2 Reasons Why Warren Buffett Might Be Washed Up

If Warren Buffett is a washed-up investor, how come people are still watching his every move? However, growth stocks are beating value stocks. The Kinaxis stock is the top pick if Buffett and other investors are looking for the next winner.

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close-up photo of investor Warren Buffett

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Is Warren Buffett no longer relevant in 2020? The famous billionaire is shying away from the market crash despite his massive liquidity. He also did nothing during the U.S. stock market crash in the fourth quarter of 2018.

Some observers are saying the Sage of Omaha is a washed-up investor. There might be some truth to the opinion of many if the measure is the performance of Buffett’s conglomerate, Berkshire Hathaway.

Underperformance

Although Berkshire has outperformed the S&P 500 Composite Index for seven years since 2009, Buffett’s quantum of performance is starting to trend lower. Buffett’s best year was 2014, when his empire outdid the S&P 500 by 13.3%.

In 2019, Berkshire lagged the S&P 500 by almost 20% and was on track to post two consecutive years of underperformance. The company posted a record net loss of $49.75 billion in the first quarter of 2020. Profits declined by $21.7 billion versus last year. On a year-to-date basis, Hathaway trails by nearly 20%.

The margin of underperformance between Berkshire and the S&P 500 is growing wider. Buffett believes in the power of compounding, yet he can only show a 9.7% compound annual growth rate (CAGR) from January 2009 to May 2019. The SPDR S&P 500 ETF did better, with a 13.5% CAGR during the same stretch.

Value investing is outdated

When he bypassed the technology space, Buffett missed the boat. The sector was the biggest driver during the longest bull market run. It took a while before he realized his mistake of not investing in Amazon.com, for example. He’s buddies with Bill Gates, but did not take a position in Microsoft.

The value investing approach seems to be outdated, with Berkshire exhibiting low growth and poor returns. Notably, growth has outpaced value. Growth stocks had outperformed value stocks in the U.S. over the prior year, five years and 10 years.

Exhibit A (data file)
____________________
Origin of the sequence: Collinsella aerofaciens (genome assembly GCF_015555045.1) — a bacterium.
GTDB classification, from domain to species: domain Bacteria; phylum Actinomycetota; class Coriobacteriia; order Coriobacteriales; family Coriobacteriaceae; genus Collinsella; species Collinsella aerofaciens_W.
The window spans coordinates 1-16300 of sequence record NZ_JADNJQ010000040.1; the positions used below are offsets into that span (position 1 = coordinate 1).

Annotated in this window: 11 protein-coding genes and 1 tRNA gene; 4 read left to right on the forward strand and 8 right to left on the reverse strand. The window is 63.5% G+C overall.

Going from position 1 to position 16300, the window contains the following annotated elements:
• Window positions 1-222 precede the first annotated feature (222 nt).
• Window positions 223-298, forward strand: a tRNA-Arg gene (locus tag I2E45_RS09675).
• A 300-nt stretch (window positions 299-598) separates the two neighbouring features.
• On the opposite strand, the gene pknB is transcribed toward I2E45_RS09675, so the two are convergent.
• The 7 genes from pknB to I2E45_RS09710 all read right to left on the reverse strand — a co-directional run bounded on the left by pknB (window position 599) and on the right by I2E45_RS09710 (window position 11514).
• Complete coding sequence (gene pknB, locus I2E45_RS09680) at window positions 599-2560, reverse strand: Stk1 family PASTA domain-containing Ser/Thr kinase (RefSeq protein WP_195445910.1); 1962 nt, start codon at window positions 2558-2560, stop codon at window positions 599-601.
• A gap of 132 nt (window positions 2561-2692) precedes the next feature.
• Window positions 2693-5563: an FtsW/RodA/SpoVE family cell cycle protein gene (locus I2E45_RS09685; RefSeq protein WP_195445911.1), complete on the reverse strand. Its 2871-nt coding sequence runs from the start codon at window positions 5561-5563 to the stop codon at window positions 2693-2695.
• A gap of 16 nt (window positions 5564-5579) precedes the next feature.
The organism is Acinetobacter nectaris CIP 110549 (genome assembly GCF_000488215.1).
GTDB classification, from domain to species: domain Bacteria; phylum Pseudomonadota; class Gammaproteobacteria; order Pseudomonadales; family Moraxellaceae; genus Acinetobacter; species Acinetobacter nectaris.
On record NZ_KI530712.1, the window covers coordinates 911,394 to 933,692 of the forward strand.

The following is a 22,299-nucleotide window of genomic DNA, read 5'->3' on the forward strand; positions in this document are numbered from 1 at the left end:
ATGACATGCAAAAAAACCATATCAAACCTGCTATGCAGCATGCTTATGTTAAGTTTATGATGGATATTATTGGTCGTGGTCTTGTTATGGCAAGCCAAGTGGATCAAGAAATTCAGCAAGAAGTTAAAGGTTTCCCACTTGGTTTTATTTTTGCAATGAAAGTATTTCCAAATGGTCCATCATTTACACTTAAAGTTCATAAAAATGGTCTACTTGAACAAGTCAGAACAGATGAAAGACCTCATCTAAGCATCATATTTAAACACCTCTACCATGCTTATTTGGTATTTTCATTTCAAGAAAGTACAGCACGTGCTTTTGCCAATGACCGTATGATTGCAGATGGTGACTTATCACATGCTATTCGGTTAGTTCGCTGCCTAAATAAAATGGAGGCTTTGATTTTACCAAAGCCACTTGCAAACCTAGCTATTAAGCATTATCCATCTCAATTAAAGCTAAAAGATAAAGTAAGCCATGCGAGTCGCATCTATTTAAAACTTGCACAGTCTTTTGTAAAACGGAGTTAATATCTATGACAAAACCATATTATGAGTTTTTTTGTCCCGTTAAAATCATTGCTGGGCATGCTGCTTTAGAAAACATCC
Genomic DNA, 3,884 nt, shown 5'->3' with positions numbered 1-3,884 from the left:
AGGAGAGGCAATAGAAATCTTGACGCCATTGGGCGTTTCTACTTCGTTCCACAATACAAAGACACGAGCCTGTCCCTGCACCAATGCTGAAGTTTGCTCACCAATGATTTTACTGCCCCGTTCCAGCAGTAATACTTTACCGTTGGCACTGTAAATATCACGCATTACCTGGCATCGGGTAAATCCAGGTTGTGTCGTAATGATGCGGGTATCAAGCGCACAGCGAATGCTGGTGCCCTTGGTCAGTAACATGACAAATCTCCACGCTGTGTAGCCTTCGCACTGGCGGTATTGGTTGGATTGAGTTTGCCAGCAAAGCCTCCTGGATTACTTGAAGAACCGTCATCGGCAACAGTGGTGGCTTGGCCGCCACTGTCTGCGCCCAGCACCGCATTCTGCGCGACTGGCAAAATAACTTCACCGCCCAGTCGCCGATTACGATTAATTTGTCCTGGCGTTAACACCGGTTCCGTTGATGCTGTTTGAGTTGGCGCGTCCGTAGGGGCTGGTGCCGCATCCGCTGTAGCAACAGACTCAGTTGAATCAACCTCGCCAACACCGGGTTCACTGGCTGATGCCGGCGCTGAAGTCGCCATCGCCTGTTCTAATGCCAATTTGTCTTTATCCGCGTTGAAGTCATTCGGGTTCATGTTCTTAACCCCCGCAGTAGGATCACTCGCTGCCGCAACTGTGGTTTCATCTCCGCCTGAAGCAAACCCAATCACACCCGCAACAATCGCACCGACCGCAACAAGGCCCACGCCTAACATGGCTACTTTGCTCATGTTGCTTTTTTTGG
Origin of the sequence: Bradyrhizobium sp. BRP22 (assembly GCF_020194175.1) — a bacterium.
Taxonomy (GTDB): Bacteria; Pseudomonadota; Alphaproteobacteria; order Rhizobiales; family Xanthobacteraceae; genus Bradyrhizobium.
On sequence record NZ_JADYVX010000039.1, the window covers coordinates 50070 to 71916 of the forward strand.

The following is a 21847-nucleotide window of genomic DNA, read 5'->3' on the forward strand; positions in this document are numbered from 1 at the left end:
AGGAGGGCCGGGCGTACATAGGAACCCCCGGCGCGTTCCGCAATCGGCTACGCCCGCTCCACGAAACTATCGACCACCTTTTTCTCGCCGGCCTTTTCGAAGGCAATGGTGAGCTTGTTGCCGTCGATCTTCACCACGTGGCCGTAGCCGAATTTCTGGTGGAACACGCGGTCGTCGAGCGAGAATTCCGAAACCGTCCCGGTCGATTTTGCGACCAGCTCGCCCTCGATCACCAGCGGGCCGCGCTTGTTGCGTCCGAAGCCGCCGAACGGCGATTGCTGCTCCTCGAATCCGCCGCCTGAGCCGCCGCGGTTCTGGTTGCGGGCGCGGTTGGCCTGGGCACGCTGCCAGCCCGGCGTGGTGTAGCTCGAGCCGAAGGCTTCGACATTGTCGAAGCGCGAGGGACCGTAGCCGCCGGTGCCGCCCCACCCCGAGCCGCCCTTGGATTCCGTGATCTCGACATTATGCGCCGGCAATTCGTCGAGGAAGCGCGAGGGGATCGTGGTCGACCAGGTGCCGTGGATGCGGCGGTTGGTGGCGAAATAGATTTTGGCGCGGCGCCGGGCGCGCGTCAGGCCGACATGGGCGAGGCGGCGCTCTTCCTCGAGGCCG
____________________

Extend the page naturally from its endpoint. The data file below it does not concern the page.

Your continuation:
Growth stock pick

Buffett said he avoided tech stocks because it was hard to pick a winner — but his mindset would change with Kinaxis (TSX:KXS). This $5.21 billion provider of supply chain planning software has the makings of a winner in the pandemic era and beyond.

Kinaxis is a growth name investors should be paying attention to in 2020. The COVID-19 pandemic has disrupted global supply chain activities. The company can help businesses identify the problem, monitor the situation, and predict the impact.

Disruption is the new normal such that enterprises and manufacturers need to be ready and resilient to meet the turbulence ahead. According to Kinaxis CEO John Sicard, the goal is for customers to gain control and confidence under these unusually volatile conditions.

Prominent global names are among Kinaxis’ growing customer base. Revenues are recurring with the 20% annual sales growth. The backlog of orders is long with good margins. On the TSX, the tech stock’s year-to-date gain is 96.6%.

Red flag

Another billionaire investor, Leon Cooperman, sees it differently. Buffett’s lack of stock purchases in 2020 is a red flag. If the GOAT of investing can’t figure out the market, the more you need to be cautious — and thus give Mr. Buffett a break.

This article represents the opinion of the writer, who may disagree with the “official” recommendation position of a Motley Fool premium service or advisor. We’re Motley! Questioning an investing thesis — even one of our own — helps us all think critically about investing and make decisions that help us become smarter, happier, and richer, so we sometimes publish articles that may not be in line with recommendations, rankings or other content.

John Mackey, CEO of Whole Foods Market, an Amazon subsidiary, is a member of The Motley Fool’s board of directors. Teresa Kersten, an employee of LinkedIn, a Microsoft subsidiary, is a member of The Motley Fool’s board of directors. Fool contributor Christopher Liew has no position in any of the stocks mentioned. David Gardner owns shares of Amazon. The Motley Fool owns shares of and recommends Amazon, Berkshire Hathaway (B shares), and Microsoft. The Motley Fool recommends KINAXIS INC and recommends the following options: long January 2021 $200 calls on Berkshire Hathaway (B shares), short January 2021 $200 puts on Berkshire Hathaway (B shares), long January 2021 $85 calls on Microsoft, short January 2021 $115 calls on Microsoft, short January 2022 $1940 calls on Amazon, and long January 2022 $1920 calls on Amazon.

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